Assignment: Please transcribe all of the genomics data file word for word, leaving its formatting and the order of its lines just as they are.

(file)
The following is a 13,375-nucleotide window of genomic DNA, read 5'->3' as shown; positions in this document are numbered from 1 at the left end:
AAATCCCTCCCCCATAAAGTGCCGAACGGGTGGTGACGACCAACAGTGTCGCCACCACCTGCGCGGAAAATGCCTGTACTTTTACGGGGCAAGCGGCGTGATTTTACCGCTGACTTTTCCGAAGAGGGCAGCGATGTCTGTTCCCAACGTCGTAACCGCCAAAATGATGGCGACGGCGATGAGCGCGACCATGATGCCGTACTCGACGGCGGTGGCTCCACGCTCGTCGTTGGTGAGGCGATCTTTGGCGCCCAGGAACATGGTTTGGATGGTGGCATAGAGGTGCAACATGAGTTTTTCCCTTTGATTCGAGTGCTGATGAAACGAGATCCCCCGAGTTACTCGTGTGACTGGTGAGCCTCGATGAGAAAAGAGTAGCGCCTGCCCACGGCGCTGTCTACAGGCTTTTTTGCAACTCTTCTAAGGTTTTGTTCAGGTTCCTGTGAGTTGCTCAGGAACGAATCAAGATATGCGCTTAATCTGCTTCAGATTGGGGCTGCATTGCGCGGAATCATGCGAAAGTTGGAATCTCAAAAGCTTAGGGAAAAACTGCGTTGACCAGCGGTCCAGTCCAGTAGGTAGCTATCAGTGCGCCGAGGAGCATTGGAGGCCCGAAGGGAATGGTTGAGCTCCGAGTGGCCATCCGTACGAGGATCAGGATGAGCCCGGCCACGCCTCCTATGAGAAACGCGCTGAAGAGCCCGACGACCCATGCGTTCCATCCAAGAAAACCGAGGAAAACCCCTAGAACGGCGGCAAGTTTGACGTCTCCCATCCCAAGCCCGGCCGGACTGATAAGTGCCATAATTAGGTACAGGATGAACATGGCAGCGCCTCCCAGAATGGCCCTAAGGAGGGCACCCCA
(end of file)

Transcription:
The following is a 13,375-nucleotide window of genomic DNA, read 5'->3' as shown; positions in this document are numbered from 1 at the left end:
AAATCCCTCCCCCATAAAGTGCCGAACGGGTGGTGACGACCAACAGTGTCGCCACCACCTGCGCGGAAAATGCCTGTACTTTTACGGGGCAAGCGGCGTGATTTTACCGCTGACTTTTCCGAAGAGGGCAGCGATGTCTGTTCCCAACGTCGTAACCGCCAAAATGATGGCGACGGCGATGAGCGCGACCATGATGCCGTACTCGACGGCGGTGGCTCCACGCTCGTCGTTGGTGAGGCGATCTTTGGCGCCCAGGAACATGGTTTGGATGGTGGCATAGAGGTGCAACATGAGTTTTTCCCTTTGATTCGAGTGCTGATGAAACGAGATCCCCCGAGTTACTCGTGTGACTGGTGAGCCTCGATGAGAAAAGAGTAGCGCCTGCCCACGGCGCTGTCTACAGGCTTTTTTGCAACTCTTCTAAGGTTTTGTTCAGGTTCCTGTGAGTTGCTCAGGAACGAATCAAGATATGCGCTTAATCTGCTTCAGATTGGGGCTGCATTGCGCGGAATCATGCGAAAGTTGGAATCTCAAAAGCTTAGGGAAAAACTGCGTTGACCAGCGGTCCAGTCCAGTAGGTAGCTATCAGTGCGCCGAGGAGCATTGGAGGCCCGAAGGGAATGGTTGAGCTCCGAGTGGCCATCCGTACGAGGATCAGGATGAGCCCGGCCACGCCTCCTATGAGAAACGCGCTGAAGAGCCCGACGACCCATGCGTTCCATCCAAGAAAACCGAGGAAAACCCCTAGAACGGCGGCAAGTTTGACGTCTCCCATCCCAAGCCCGGCCGGACTGATAAGTGCCATAATTAGGTACAGGATGAACATGGCAGCGCCTCCCAGAATGGCCCTAAGGAGGGCACCCCA